Japanese shares have fallen 2.3% on Wednesday as the Bank of Japan’s recent decision to force interest rates below zero is seen as having little impact ...
Stock markets in Asia Pacific fell heavily on Wednesday with investors fearing that central bankers were “out of ammunition” and unable to intervene to stop a global rout.
As fresh fears about the banking system added to concerns about the wider global economy, the Nikkei average in Japan fell 2.3% to a 16-month low with concern about the strength of banks and a stronger yen pulling the market down....
One analyst said markets could be seeing the start of the “final capitulation” as the attempt by central banks to stimulate growth with cheap money since the global financial crisis in 2008 had run its course.
“The artificial support from central banks is at a crossroads,” said Evan Lucas, of IG in Melbourne. “Central bank intervention will no longer create the holding pattern of the past year; markets now believe banks are out of ammunition.”
He said that the so-called quantitative easing policies pursued by central banks in the US, Japan , Europe and the UK had inflated share prices artificially, especially banking stocks, which were now facing a “global crisis”.
The problems were highlighted by the Japanese market where stocks have fallen to a 15-month low since the Bank of Japan’s announcement last month to force interest rates below zero. ...
The yen touched 15-month highs on Wednesday, making Japanese exports less competitive, and the opposite impact intended by the BoJ’s dramatic move.
“The problems led to weakening fundamentals in the Japanese market. It shows that the Abenomics rally has come to an end,” he said, referring to the prime minister Shinzo Abe’s attempts to lift the economy out of 20 years of stagnation.
In recent days, shares of Bank of America, Citigroup and JPMorgan Chase have hit 52-week lows. Bank of America has lost around 29 percent and Citi around 27 percent, year to date, while JPMorgan is down 13 percent.
Clearly, the decline in bank shares reflects turmoil in the commodities markets, the economic downturn in China and renewed banking troubles in Europe. How much these woes will damage big banks’ balance sheets and income statements remains uncertain.
Investors seem to believe steep loan losses lie ahead. This message comes through loud and clear when you compare some banks’ market capitalizations with their book values, or their net worths. When investors anticipate loan losses, they price bank shares below their corresponding book values...
Investors clearly expect loan losses at these institutions to mount. But they have also been rattled by the possibility that the United States might experience negative interest rates like those found in Japan. Such rates would drive down banks’ profit margins, a reversal from the previously accepted view that banks’ margins would increase this year as the Federal Reserve Board raised rates....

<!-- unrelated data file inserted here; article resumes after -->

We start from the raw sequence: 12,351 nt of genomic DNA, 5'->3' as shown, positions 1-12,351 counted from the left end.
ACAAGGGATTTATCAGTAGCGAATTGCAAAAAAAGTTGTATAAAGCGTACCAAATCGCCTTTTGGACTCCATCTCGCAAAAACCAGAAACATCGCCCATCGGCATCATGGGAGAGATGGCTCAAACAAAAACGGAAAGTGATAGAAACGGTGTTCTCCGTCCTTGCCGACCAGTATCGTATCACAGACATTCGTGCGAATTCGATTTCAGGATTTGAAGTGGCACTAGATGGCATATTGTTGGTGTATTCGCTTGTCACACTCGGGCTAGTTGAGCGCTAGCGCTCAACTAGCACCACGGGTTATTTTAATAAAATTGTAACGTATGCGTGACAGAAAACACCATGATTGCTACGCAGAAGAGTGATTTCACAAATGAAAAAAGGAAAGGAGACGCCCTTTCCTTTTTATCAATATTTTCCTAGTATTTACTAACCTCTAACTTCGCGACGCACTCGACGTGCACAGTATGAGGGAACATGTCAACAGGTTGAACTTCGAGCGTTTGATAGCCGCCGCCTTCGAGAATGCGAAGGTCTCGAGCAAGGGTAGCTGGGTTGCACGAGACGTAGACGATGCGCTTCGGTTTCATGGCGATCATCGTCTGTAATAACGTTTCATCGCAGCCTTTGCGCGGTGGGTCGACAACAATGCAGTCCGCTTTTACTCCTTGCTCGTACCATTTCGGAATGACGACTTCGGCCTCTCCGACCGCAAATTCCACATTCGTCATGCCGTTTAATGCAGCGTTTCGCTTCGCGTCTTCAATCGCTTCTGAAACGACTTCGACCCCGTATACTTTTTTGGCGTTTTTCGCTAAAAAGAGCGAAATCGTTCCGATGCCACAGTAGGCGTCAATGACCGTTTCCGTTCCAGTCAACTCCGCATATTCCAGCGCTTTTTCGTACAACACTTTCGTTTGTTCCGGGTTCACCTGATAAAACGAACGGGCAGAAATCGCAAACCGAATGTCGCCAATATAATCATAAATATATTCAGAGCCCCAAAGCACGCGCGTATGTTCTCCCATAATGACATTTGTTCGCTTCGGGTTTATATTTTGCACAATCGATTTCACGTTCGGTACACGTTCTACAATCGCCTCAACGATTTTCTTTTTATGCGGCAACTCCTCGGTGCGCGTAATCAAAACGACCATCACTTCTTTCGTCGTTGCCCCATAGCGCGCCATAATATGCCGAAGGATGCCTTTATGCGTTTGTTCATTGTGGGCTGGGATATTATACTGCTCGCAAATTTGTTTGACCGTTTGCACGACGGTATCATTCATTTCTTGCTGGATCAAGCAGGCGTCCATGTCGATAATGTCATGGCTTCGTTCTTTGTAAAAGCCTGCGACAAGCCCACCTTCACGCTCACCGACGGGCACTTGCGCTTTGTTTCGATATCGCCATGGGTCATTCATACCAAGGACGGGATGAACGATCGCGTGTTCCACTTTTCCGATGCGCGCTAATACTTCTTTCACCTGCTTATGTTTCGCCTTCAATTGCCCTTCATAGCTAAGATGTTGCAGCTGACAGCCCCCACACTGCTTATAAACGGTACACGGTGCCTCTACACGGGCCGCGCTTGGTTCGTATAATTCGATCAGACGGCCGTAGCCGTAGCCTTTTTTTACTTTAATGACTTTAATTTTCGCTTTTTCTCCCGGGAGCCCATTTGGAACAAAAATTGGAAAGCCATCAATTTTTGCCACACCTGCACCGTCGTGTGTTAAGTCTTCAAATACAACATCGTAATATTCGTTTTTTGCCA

“Nobody believes that the industry has changed,” Mr. Bove said. “Nobody believes that what the government has done has been effective.”
Bank investors have good reason to be doubters. In the years leading to the financial crisis, regulators repeatedly stated that subprime mortgage losses would not be large enough to harm the overall economy. (Remember all the references to the subprime problem being “contained?”) Then, in the aftermath of the mess, investors learned the hard way about losses at these institutions that far exceeded their reserves.
The current psychology “is you can’t believe anything the government says because the government is not prone to telling the truth,” Mr. Bove said. “And you can’t believe anything the banks say because we know they’ve lied to us repeatedly.”
This view represents a “massive failure of government regulation,” Mr. Bove recently told his clients. Investors don’t believe central bankers are effective and they fret that bank balance sheets are “black boxes.”.
A week ago, eight of the major markets we track were not in a bear market. This week, only seven are left. Three of them are within less than one percentage point of qualifying for a bear market. For the moment, the S&P 500 is the cleanest dirty shirt (-11.7%), followed by the Dow (-13.0%), the Korean KOSPI (-15.6%), and the Nasdaq (-17.1%). To find the Nikkei, which a week ago wasn’t even in a bear market, you have to dive much deeper
Vehicles are back on top, helping to lift retail sales to a 0.2 percent gain in January. Excluding vehicles and pulled down by falling gas prices, sales inched only 0.1 percent higher. But retail sales excluding gasoline stations — which is a central reading given the price fall — are up 0.4 percent for a very respectable year-on-year gain of 4.5 percent. The reading excluding both autos and gasoline is also up 0.4 percent in the month for a year-on-year rate of plus 3.8 percent.
US Defense Secretary Ashton Carter said Friday that he was “confident” that both Saudi Arabia and the United Arab Emirates, another Sunni monarchy that has backed the Islamist militias, would send Special Forces units into the country. Meeting with both Saudi and UAE officials on the sidelines of the NATO defense ministers meeting in Brussels, Carter suggested that the Saudi and UAE units would be used to back Syrian Sunni forces in retaking the city of Raqqa from ISIS.
The Syrian government has made it clear that it would view any entry of forces from Saudi Arabia or the other Gulf oil sheikdoms as a hostile invasion